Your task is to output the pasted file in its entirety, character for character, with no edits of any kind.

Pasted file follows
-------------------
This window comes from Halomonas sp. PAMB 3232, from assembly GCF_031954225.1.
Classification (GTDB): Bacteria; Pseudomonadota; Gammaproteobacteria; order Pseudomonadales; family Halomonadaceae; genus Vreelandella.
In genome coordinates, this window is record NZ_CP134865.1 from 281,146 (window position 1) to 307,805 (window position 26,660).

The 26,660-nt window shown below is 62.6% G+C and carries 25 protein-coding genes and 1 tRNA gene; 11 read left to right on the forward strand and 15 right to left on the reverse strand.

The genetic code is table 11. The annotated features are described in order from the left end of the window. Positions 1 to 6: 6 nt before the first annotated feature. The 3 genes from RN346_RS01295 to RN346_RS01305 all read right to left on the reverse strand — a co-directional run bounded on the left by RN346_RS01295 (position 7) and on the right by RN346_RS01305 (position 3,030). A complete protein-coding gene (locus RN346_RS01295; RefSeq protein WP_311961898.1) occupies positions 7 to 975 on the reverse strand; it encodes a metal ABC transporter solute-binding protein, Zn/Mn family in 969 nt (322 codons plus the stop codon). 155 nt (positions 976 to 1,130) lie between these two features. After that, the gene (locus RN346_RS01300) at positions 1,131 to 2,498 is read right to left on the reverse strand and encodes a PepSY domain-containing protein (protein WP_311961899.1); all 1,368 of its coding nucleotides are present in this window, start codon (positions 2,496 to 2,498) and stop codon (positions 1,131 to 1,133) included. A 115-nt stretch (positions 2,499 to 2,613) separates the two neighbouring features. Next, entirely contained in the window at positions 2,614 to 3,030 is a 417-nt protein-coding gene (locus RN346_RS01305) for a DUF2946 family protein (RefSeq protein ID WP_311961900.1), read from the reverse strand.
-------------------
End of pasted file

This window comes from Halomonas sp. PAMB 3232, from assembly GCF_031954225.1.
Classification (GTDB): Bacteria; Pseudomonadota; Gammaproteobacteria; order Pseudomonadales; family Halomonadaceae; genus Vreelandella.
In genome coordinates, this window is record NZ_CP134865.1 from 281,146 (window position 1) to 307,805 (window position 26,660).

The 26,660-nt window shown below is 62.6% G+C and carries 25 protein-coding genes and 1 tRNA gene; 11 read left to right on the forward strand and 15 right to left on the reverse strand.

The genetic code is table 11. The annotated features are described in order from the left end of the window. Positions 1 to 6: 6 nt before the first annotated feature. The 3 genes from RN346_RS01295 to RN346_RS01305 all read right to left on the reverse strand — a co-directional run bounded on the left by RN346_RS01295 (position 7) and on the right by RN346_RS01305 (position 3,030). A complete protein-coding gene (locus RN346_RS01295; RefSeq protein WP_311961898.1) occupies positions 7 to 975 on the reverse strand; it encodes a metal ABC transporter solute-binding protein, Zn/Mn family in 969 nt (322 codons plus the stop codon). 155 nt (positions 976 to 1,130) lie between these two features. After that, the gene (locus RN346_RS01300) at positions 1,131 to 2,498 is read right to left on the reverse strand and encodes a PepSY domain-containing protein (protein WP_311961899.1); all 1,368 of its coding nucleotides are present in this window, start codon (positions 2,496 to 2,498) and stop codon (positions 1,131 to 1,133) included. A 115-nt stretch (positions 2,499 to 2,613) separates the two neighbouring features. Next, entirely contained in the window at positions 2,614 to 3,030 is a 417-nt protein-coding gene (locus RN346_RS01305) for a DUF2946 family protein (RefSeq protein ID WP_311961900.1), read from the reverse strand.